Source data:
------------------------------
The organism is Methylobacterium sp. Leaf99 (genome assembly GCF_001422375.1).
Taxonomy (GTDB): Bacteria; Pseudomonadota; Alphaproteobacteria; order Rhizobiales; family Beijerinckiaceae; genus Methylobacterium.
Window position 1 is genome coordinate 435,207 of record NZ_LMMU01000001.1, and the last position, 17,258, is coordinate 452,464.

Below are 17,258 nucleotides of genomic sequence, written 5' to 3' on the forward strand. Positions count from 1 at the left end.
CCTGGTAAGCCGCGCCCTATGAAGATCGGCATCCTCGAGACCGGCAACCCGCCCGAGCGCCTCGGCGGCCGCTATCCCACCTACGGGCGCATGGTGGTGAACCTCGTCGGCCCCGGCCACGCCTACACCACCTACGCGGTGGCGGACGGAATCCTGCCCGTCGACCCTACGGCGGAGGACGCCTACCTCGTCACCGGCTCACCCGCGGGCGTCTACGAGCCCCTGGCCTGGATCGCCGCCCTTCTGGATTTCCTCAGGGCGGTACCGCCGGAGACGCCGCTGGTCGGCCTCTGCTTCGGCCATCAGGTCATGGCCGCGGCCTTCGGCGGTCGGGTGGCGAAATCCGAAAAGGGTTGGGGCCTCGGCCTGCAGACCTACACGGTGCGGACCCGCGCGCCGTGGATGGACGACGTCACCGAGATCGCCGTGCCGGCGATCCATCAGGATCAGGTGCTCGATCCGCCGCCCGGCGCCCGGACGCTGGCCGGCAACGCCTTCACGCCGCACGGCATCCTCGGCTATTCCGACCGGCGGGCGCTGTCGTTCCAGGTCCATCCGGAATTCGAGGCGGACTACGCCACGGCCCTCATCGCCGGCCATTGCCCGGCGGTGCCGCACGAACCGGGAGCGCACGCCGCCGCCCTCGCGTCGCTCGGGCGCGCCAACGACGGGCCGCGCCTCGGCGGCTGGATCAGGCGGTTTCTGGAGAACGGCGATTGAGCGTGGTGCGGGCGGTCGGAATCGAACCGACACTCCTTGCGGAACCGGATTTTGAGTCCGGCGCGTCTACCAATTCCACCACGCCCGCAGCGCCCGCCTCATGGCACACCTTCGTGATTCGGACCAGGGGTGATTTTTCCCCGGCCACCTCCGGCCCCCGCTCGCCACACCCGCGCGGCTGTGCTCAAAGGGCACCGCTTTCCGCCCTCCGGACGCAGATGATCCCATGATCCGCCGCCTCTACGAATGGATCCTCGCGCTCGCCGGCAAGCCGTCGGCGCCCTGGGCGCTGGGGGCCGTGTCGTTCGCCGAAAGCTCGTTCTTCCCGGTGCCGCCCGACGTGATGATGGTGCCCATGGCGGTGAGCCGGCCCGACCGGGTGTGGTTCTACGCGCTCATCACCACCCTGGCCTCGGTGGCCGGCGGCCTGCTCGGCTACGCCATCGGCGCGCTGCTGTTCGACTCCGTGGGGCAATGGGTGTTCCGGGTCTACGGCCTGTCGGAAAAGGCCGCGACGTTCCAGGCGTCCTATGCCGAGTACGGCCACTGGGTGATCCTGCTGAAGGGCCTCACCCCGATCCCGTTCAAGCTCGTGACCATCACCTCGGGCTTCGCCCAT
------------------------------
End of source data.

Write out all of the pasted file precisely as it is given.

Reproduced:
The organism is Methylobacterium sp. Leaf99 (genome assembly GCF_001422375.1).
Taxonomy (GTDB): Bacteria; Pseudomonadota; Alphaproteobacteria; order Rhizobiales; family Beijerinckiaceae; genus Methylobacterium.
Window position 1 is genome coordinate 435,207 of record NZ_LMMU01000001.1, and the last position, 17,258, is coordinate 452,464.

Below are 17,258 nucleotides of genomic sequence, written 5' to 3' on the forward strand. Positions count from 1 at the left end.
CCTGGTAAGCCGCGCCCTATGAAGATCGGCATCCTCGAGACCGGCAACCCGCCCGAGCGCCTCGGCGGCCGCTATCCCACCTACGGGCGCATGGTGGTGAACCTCGTCGGCCCCGGCCACGCCTACACCACCTACGCGGTGGCGGACGGAATCCTGCCCGTCGACCCTACGGCGGAGGACGCCTACCTCGTCACCGGCTCACCCGCGGGCGTCTACGAGCCCCTGGCCTGGATCGCCGCCCTTCTGGATTTCCTCAGGGCGGTACCGCCGGAGACGCCGCTGGTCGGCCTCTGCTTCGGCCATCAGGTCATGGCCGCGGCCTTCGGCGGTCGGGTGGCGAAATCCGAAAAGGGTTGGGGCCTCGGCCTGCAGACCTACACGGTGCGGACCCGCGCGCCGTGGATGGACGACGTCACCGAGATCGCCGTGCCGGCGATCCATCAGGATCAGGTGCTCGATCCGCCGCCCGGCGCCCGGACGCTGGCCGGCAACGCCTTCACGCCGCACGGCATCCTCGGCTATTCCGACCGGCGGGCGCTGTCGTTCCAGGTCCATCCGGAATTCGAGGCGGACTACGCCACGGCCCTCATCGCCGGCCATTGCCCGGCGGTGCCGCACGAACCGGGAGCGCACGCCGCCGCCCTCGCGTCGCTCGGGCGCGCCAACGACGGGCCGCGCCTCGGCGGCTGGATCAGGCGGTTTCTGGAGAACGGCGATTGAGCGTGGTGCGGGCGGTCGGAATCGAACCGACACTCCTTGCGGAACCGGATTTTGAGTCCGGCGCGTCTACCAATTCCACCACGCCCGCAGCGCCCGCCTCATGGCACACCTTCGTGATTCGGACCAGGGGTGATTTTTCCCCGGCCACCTCCGGCCCCCGCTCGCCACACCCGCGCGGCTGTGCTCAAAGGGCACCGCTTTCCGCCCTCCGGACGCAGATGATCCCATGATCCGCCGCCTCTACGAATGGATCCTCGCGCTCGCCGGCAAGCCGTCGGCGCCCTGGGCGCTGGGGGCCGTGTCGTTCGCCGAAAGCTCGTTCTTCCCGGTGCCGCCCGACGTGATGATGGTGCCCATGGCGGTGAGCCGGCCCGACCGGGTGTGGTTCTACGCGCTCATCACCACCCTGGCCTCGGTGGCCGGCGGCCTGCTCGGCTACGCCATCGGCGCGCTGCTGTTCGACTCCGTGGGGCAATGGGTGTTCCGGGTCTACGGCCTGTCGGAAAAGGCCGCGACGTTCCAGGCGTCCTATGCCGAGTACGGCCACTGGGTGATCCTGCTGAAGGGCCTCACCCCGATCCCGTTCAAGCTCGTGACCATCACCTCGGGCTTCGCCCAT